Welcome to the February 2016 edition of BIM Today.
As this edition goes live, there are just two months left till the UK government commitment to the use of Level 2 BIM on all centrally-procured projects. It feels like there ought to be fireworks and fanfares on the 4th April with everyone rejoicing that BIM will be the ‘norm’. For many in the industry, it is the ‘norm’ – those early adopters are already well up the curve in BIM adoption in their projects, but some of those surveys still say we have some way to go. Only 32% of those surveyed as part of Building magazine’s annual BIM survey said that they were already using ‘Level 2’ 3D collaborative BIM. Encouragingly however, more than half of the respondents said that they did not think that the benefits of BIM were over-hyped. This is a message that many of our contributors hold dear – BIM will reduce the overall costs of construction across the UK.
John Eynon, Chair of the CIC South East Regional BIM Hub writes that: “Statistics and surveys are not necessarily accurate or reliable, but it seems that most reasonable people accept that digital ways of working will eventually be just the way we work”. He is not alone. When asked whether the UK construction industry is working to UK BIM Level 2, Hinesh Mistry, Water Global Technology Leader – BIM, at CH2M HILL comments that the answer is a clear “yes”. The adoption of the standards are growing and the required documentation and framework is in place.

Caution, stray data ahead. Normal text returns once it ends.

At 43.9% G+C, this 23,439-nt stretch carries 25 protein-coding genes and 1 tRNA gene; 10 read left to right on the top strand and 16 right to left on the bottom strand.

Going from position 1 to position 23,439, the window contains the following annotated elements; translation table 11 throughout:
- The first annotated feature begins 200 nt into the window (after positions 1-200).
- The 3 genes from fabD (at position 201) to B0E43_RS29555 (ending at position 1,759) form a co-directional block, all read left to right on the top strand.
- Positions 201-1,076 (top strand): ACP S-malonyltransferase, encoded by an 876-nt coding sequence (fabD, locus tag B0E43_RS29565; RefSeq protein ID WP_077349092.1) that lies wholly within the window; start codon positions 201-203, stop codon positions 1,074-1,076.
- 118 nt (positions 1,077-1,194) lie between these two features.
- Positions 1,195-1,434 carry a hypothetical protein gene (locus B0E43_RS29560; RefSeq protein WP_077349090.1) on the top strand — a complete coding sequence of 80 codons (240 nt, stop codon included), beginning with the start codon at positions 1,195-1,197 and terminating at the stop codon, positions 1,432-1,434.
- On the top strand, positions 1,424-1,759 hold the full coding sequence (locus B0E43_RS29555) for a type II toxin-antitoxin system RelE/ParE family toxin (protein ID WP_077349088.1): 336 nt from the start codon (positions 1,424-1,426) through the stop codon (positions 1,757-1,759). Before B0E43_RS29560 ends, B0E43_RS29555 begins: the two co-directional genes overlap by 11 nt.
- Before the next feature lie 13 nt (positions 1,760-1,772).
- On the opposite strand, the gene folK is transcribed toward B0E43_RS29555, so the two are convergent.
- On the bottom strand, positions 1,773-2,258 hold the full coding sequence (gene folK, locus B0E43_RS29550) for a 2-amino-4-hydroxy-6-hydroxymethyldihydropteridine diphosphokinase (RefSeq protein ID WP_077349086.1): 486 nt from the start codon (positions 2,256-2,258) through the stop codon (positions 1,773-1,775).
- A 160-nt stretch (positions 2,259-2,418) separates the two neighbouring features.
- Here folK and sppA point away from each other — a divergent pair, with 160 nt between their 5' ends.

Duncan Reed, Digital Construction Process Manager at Trimble Tekla believes that “this is a time for the industry to grab the opportunities that working digitally presents, collaborate and share experiences and best practice.”
Jon Frost, BIM Leader for BWB Consulting and one of the Leadership Team at BIM4SME argues that a digitally connected future is where we are all heading. He says that as “more and more people begin to realise that all this is about is the data we are producing, and not those flashy models you can spin around, I have a feeling BIM will begin to disappear in favour of something else. People will stop asking for ‘BIM models’ and just start to ask for digital information instead.”
Elsewhere in this edition, we have advice for manufacturers from Paul Surin, Vice Chairman of BIM4M2 and Justin Furness, Technical Director for the Council for Aluminium in Building – there articles are well-worth reading.
From the perspective of many of our contributors, the April deadline is just the start of the journey. The enhanced use of data that BIM can bring will see the industry realising that a Digital Built Britain is within our reach.
As ever, thanks go to all contributors to this issue, and if you would like to be involved in future editions, please get in touch.